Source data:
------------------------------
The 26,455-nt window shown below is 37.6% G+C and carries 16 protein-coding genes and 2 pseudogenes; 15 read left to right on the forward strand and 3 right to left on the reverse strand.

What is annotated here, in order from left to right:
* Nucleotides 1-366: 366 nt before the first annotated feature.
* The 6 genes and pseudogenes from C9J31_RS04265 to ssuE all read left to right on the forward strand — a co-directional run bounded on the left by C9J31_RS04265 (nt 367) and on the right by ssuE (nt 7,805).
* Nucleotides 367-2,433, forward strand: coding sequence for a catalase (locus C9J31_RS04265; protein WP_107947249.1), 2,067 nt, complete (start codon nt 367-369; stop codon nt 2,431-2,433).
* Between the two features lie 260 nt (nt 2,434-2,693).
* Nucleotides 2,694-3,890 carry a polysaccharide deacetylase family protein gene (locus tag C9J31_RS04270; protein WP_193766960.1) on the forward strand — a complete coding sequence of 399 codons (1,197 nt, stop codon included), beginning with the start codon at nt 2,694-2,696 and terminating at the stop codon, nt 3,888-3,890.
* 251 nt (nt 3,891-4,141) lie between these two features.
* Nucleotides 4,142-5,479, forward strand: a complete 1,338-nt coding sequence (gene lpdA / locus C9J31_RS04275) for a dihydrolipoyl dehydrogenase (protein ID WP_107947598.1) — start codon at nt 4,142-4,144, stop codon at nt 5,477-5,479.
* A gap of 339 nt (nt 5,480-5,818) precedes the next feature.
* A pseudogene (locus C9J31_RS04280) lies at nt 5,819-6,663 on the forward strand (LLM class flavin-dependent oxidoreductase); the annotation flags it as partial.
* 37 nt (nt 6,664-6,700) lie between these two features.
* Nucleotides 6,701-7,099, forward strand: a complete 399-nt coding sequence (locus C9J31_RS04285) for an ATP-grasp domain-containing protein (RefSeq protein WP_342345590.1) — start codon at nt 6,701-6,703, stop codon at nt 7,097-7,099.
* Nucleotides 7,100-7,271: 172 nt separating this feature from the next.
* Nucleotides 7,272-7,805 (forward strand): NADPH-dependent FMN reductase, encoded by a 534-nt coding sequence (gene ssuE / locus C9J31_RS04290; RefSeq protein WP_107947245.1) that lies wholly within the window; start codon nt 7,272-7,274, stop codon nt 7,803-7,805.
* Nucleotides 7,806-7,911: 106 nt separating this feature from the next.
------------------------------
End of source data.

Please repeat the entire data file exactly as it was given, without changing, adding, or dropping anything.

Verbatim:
The 26,455-nt window shown below is 37.6% G+C and carries 16 protein-coding genes and 2 pseudogenes; 15 read left to right on the forward strand and 3 right to left on the reverse strand.

What is annotated here, in order from left to right:
* Nucleotides 1-366: 366 nt before the first annotated feature.
* The 6 genes and pseudogenes from C9J31_RS04265 to ssuE all read left to right on the forward strand — a co-directional run bounded on the left by C9J31_RS04265 (nt 367) and on the right by ssuE (nt 7,805).
* Nucleotides 367-2,433, forward strand: coding sequence for a catalase (locus C9J31_RS04265; protein WP_107947249.1), 2,067 nt, complete (start codon nt 367-369; stop codon nt 2,431-2,433).
* Between the two features lie 260 nt (nt 2,434-2,693).
* Nucleotides 2,694-3,890 carry a polysaccharide deacetylase family protein gene (locus tag C9J31_RS04270; protein WP_193766960.1) on the forward strand — a complete coding sequence of 399 codons (1,197 nt, stop codon included), beginning with the start codon at nt 2,694-2,696 and terminating at the stop codon, nt 3,888-3,890.
* 251 nt (nt 3,891-4,141) lie between these two features.
* Nucleotides 4,142-5,479, forward strand: a complete 1,338-nt coding sequence (gene lpdA / locus C9J31_RS04275) for a dihydrolipoyl dehydrogenase (protein ID WP_107947598.1) — start codon at nt 4,142-4,144, stop codon at nt 5,477-5,479.
* A gap of 339 nt (nt 5,480-5,818) precedes the next feature.
* A pseudogene (locus C9J31_RS04280) lies at nt 5,819-6,663 on the forward strand (LLM class flavin-dependent oxidoreductase); the annotation flags it as partial.
* 37 nt (nt 6,664-6,700) lie between these two features.
* Nucleotides 6,701-7,099, forward strand: a complete 399-nt coding sequence (locus C9J31_RS04285) for an ATP-grasp domain-containing protein (RefSeq protein WP_342345590.1) — start codon at nt 6,701-6,703, stop codon at nt 7,097-7,099.
* Nucleotides 7,100-7,271: 172 nt separating this feature from the next.
* Nucleotides 7,272-7,805 (forward strand): NADPH-dependent FMN reductase, encoded by a 534-nt coding sequence (gene ssuE / locus C9J31_RS04290; RefSeq protein WP_107947245.1) that lies wholly within the window; start codon nt 7,272-7,274, stop codon nt 7,803-7,805.
* Nucleotides 7,806-7,911: 106 nt separating this feature from the next.